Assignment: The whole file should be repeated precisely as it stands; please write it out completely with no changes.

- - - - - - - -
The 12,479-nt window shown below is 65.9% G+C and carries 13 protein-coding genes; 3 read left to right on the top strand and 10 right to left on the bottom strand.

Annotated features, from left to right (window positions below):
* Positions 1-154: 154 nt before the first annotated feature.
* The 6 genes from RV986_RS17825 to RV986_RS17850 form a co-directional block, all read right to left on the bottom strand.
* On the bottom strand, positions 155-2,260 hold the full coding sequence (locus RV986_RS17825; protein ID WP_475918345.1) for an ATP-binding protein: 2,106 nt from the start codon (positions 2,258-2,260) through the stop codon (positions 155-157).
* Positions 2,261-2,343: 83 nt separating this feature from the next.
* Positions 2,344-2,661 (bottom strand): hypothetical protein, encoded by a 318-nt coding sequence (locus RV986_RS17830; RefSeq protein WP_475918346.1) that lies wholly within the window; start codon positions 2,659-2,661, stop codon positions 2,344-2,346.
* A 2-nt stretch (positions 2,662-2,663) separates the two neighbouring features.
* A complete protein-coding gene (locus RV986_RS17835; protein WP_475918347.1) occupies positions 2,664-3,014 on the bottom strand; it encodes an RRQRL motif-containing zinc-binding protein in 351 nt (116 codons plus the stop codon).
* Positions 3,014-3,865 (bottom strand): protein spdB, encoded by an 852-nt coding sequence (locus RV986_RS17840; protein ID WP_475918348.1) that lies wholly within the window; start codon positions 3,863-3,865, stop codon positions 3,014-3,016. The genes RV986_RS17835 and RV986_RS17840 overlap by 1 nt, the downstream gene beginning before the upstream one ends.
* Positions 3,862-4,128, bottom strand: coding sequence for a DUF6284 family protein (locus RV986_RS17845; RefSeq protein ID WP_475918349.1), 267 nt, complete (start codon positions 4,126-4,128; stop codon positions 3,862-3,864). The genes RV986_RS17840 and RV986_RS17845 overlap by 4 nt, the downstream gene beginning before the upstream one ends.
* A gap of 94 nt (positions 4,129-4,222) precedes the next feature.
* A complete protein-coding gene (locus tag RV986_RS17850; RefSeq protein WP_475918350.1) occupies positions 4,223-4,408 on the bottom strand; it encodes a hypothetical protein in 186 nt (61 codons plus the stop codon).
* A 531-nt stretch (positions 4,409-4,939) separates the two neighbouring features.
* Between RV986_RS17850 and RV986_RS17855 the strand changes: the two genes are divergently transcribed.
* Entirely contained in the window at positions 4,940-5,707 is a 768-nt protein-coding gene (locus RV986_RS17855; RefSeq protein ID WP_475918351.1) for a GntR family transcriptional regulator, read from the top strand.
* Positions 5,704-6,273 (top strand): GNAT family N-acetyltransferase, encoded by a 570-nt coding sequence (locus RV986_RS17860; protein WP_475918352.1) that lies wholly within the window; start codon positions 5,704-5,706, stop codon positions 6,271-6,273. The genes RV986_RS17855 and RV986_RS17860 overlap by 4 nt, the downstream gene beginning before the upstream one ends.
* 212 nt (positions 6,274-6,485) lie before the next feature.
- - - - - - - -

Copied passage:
The 12,479-nt window shown below is 65.9% G+C and carries 13 protein-coding genes; 3 read left to right on the top strand and 10 right to left on the bottom strand.

Annotated features, from left to right (window positions below):
* Positions 1-154: 154 nt before the first annotated feature.
* The 6 genes from RV986_RS17825 to RV986_RS17850 form a co-directional block, all read right to left on the bottom strand.
* On the bottom strand, positions 155-2,260 hold the full coding sequence (locus RV986_RS17825; protein ID WP_475918345.1) for an ATP-binding protein: 2,106 nt from the start codon (positions 2,258-2,260) through the stop codon (positions 155-157).
* Positions 2,261-2,343: 83 nt separating this feature from the next.
* Positions 2,344-2,661 (bottom strand): hypothetical protein, encoded by a 318-nt coding sequence (locus RV986_RS17830; RefSeq protein WP_475918346.1) that lies wholly within the window; start codon positions 2,659-2,661, stop codon positions 2,344-2,346.
* A 2-nt stretch (positions 2,662-2,663) separates the two neighbouring features.
* A complete protein-coding gene (locus RV986_RS17835; protein WP_475918347.1) occupies positions 2,664-3,014 on the bottom strand; it encodes an RRQRL motif-containing zinc-binding protein in 351 nt (116 codons plus the stop codon).
* Positions 3,014-3,865 (bottom strand): protein spdB, encoded by an 852-nt coding sequence (locus RV986_RS17840; protein ID WP_475918348.1) that lies wholly within the window; start codon positions 3,863-3,865, stop codon positions 3,014-3,016. The genes RV986_RS17835 and RV986_RS17840 overlap by 1 nt, the downstream gene beginning before the upstream one ends.
* Positions 3,862-4,128, bottom strand: coding sequence for a DUF6284 family protein (locus RV986_RS17845; RefSeq protein ID WP_475918349.1), 267 nt, complete (start codon positions 4,126-4,128; stop codon positions 3,862-3,864). The genes RV986_RS17840 and RV986_RS17845 overlap by 4 nt, the downstream gene beginning before the upstream one ends.
* A gap of 94 nt (positions 4,129-4,222) precedes the next feature.
* A complete protein-coding gene (locus tag RV986_RS17850; RefSeq protein WP_475918350.1) occupies positions 4,223-4,408 on the bottom strand; it encodes a hypothetical protein in 186 nt (61 codons plus the stop codon).
* A 531-nt stretch (positions 4,409-4,939) separates the two neighbouring features.
* Between RV986_RS17850 and RV986_RS17855 the strand changes: the two genes are divergently transcribed.
* Entirely contained in the window at positions 4,940-5,707 is a 768-nt protein-coding gene (locus RV986_RS17855; RefSeq protein ID WP_475918351.1) for a GntR family transcriptional regulator, read from the top strand.
* Positions 5,704-6,273 (top strand): GNAT family N-acetyltransferase, encoded by a 570-nt coding sequence (locus RV986_RS17860; protein WP_475918352.1) that lies wholly within the window; start codon positions 5,704-5,706, stop codon positions 6,271-6,273. The genes RV986_RS17855 and RV986_RS17860 overlap by 4 nt, the downstream gene beginning before the upstream one ends.
* 212 nt (positions 6,274-6,485) lie before the next feature.